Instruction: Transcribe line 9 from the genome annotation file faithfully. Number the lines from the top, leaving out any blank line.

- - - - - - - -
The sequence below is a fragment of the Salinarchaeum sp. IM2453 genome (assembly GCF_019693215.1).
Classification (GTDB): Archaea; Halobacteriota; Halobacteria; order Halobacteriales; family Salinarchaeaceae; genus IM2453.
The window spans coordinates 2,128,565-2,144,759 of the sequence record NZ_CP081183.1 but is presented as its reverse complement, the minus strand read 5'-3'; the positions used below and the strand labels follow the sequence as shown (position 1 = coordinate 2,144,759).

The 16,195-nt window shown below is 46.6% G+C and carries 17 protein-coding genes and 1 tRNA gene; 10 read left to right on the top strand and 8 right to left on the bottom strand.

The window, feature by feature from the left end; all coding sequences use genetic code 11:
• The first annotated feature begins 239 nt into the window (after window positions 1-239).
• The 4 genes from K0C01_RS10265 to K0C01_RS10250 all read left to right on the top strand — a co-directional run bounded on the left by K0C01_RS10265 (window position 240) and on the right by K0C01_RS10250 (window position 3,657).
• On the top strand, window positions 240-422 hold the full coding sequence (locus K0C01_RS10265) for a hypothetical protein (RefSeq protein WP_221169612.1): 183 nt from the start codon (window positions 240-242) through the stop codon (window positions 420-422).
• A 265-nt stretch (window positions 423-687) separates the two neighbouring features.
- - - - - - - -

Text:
• A 265-nt stretch (window positions 423-687) separates the two neighbouring features.